An epic shooter for the ages.
PLAYERS: 1-2 simultaneous
RELEASE DATE: August 1988
Life Force isn’t just another good shmup that this quest dictates I review. Life Force is an exhilarating, challenging masterpiece that begs to be conquered by gamers who love to be beaten senseless. The level design is glorious, the enemies relentless, the bosses large and magnificent. I wish I could have been blown away by Life Force in 1988 when it first released. Can you imagine seeing the brain or the dragon boss for the first time and thinking, Holy crap, my NES is so POWERFUL? It’s a testament to the developers at Konami that the game remains as amazing as ever, almost twenty-five years later. Life Force might just be the best shooter on the NES.
Life Force might seem like just a spin-off of Gradius at first, even going so far as to borrow that game’s upgrade system. For those who haven’t played Gradius, every time you destroy either a group of orange enemies at the beginning of the level or singular orange enemies throughout the level, they’ll drop an upgrade for your ship. The upgrades range from missiles to lasers to extra firepower, and even a shield or more speed. The real strategy comes in combining your upgrades. For example, I cleaned house through half the game without dying once, simply by having two additional shooters, a missile upgrade, and some extra speed. Like Gradius, once you die, you’re left without your upgrades, but unlike Gradius, the game doesn’t become downright impossible if you’re stuck in the middle of the stage with just a pea shooter.
Where Life Force distinguishes itself from Gradius and other NES shmups is the creativity and challenge invested within every level. I’m going to bet I’m not the only one who freaked out upon seeing the flat landscape build outwards towards my ship, mere seconds upon entering the first level. How about in the second level, when boulders start falling from the sky unexpectedly, and you hope to God you have a speed upgrade so you can weave between them? Or having to shoot your way through layers of space foam that builds itself back up behind you? I could wax eloquent about this game’s surprises for pages and pages.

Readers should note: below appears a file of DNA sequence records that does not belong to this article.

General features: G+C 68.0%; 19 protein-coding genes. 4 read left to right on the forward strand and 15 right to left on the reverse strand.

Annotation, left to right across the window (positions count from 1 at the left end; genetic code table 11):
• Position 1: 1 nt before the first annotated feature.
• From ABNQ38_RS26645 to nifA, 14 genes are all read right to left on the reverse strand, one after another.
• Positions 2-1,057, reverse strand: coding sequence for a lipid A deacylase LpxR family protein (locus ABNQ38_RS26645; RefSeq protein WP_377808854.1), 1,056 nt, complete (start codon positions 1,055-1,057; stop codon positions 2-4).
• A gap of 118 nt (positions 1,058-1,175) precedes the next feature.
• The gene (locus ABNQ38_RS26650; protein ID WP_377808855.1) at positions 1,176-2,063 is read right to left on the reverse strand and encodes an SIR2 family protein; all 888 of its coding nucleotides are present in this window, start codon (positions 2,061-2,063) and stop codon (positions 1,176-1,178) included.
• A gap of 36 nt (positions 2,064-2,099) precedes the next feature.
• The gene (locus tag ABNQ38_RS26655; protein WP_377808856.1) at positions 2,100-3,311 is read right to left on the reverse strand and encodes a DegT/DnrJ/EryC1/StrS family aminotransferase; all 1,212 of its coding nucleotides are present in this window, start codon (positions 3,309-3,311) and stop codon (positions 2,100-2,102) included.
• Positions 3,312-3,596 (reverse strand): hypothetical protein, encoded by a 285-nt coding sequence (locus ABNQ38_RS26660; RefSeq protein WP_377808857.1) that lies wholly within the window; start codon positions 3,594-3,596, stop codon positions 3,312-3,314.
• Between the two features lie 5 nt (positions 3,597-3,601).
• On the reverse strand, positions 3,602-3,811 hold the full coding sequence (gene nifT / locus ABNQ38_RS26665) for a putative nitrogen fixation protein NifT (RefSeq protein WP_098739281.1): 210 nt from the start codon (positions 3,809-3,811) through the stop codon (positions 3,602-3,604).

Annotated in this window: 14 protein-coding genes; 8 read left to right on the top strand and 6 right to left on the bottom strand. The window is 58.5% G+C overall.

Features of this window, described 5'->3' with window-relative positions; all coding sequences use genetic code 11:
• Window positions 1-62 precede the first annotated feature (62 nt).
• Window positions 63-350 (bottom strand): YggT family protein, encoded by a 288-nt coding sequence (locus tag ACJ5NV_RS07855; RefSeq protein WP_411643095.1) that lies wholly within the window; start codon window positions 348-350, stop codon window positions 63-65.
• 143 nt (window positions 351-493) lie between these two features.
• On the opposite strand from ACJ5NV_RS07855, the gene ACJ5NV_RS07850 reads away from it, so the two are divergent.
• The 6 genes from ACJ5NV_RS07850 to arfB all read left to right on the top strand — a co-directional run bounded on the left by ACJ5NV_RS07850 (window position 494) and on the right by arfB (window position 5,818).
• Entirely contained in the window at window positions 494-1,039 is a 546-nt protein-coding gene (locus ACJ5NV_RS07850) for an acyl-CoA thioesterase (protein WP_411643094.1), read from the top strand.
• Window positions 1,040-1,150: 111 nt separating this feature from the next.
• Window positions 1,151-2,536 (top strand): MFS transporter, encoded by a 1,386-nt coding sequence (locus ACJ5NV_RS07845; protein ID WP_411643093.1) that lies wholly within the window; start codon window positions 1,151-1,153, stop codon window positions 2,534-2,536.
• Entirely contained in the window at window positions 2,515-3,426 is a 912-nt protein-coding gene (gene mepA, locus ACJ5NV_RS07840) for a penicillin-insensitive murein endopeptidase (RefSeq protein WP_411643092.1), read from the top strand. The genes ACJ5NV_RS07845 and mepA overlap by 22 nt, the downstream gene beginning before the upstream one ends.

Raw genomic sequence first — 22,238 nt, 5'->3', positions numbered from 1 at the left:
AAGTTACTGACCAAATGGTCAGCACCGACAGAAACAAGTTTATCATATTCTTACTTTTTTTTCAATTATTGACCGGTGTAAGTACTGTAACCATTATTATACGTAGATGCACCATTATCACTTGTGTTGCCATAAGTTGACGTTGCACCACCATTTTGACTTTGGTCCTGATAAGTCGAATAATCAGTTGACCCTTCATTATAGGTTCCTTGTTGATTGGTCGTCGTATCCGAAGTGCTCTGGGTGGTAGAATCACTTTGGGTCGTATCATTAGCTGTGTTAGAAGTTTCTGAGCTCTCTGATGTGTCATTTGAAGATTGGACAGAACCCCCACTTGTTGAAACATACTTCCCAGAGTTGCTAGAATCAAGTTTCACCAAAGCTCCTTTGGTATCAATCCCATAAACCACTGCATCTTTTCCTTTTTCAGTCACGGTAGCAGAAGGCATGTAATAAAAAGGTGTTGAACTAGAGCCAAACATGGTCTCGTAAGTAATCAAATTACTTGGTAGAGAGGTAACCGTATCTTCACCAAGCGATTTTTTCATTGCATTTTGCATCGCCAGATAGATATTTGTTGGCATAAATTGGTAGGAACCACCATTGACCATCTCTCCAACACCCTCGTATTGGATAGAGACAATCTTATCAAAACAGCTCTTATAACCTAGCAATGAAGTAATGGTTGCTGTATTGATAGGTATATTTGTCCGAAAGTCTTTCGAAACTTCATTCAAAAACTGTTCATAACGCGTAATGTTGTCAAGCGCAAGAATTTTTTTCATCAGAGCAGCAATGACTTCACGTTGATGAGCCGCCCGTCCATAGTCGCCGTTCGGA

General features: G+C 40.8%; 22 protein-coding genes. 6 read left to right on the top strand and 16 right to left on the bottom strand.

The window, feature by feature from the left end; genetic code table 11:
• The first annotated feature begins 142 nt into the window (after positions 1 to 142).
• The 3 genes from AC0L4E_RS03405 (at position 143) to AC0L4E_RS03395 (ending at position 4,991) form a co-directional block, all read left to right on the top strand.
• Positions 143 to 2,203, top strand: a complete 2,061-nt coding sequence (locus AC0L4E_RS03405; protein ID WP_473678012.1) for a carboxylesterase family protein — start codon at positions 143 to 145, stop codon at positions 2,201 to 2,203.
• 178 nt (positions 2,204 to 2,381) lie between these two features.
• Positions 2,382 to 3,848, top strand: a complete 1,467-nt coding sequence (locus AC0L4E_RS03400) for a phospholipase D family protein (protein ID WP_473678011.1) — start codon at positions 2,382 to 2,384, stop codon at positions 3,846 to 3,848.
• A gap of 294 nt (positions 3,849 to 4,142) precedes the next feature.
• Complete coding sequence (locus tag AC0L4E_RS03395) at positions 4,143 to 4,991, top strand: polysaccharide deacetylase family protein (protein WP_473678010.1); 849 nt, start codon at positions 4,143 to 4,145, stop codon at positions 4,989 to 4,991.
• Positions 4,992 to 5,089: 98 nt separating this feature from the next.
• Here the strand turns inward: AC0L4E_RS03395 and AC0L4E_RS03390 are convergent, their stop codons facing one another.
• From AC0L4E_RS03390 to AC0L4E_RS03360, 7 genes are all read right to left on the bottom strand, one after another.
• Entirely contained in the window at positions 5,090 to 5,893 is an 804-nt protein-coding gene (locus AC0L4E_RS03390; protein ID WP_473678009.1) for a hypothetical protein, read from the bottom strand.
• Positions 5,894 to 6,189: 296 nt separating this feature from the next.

You don’t need any other reasons to play this game, but here’s a couple more just for kicks: alternating horizontal and vertically-scrolling stages, and two-player co-op. The former might have been the first time a shooter attempted to have both and succeeded, and the latter is just crazy. The game is actually designed around two-player, as one can see from the branching paths in each level. It’s much harder, though, because power-ups are scarcer and must be used wisely. Still, both are excellent features to an already excellent game.
I truly don’t know what else to say about this game, except that anyone who considers themselves a fan of retro gaming should play it right now. Life Force might not be a perfect game, and it certainly isn’t for everyone, but it’s one of Konami’s crowning achievements on the NES.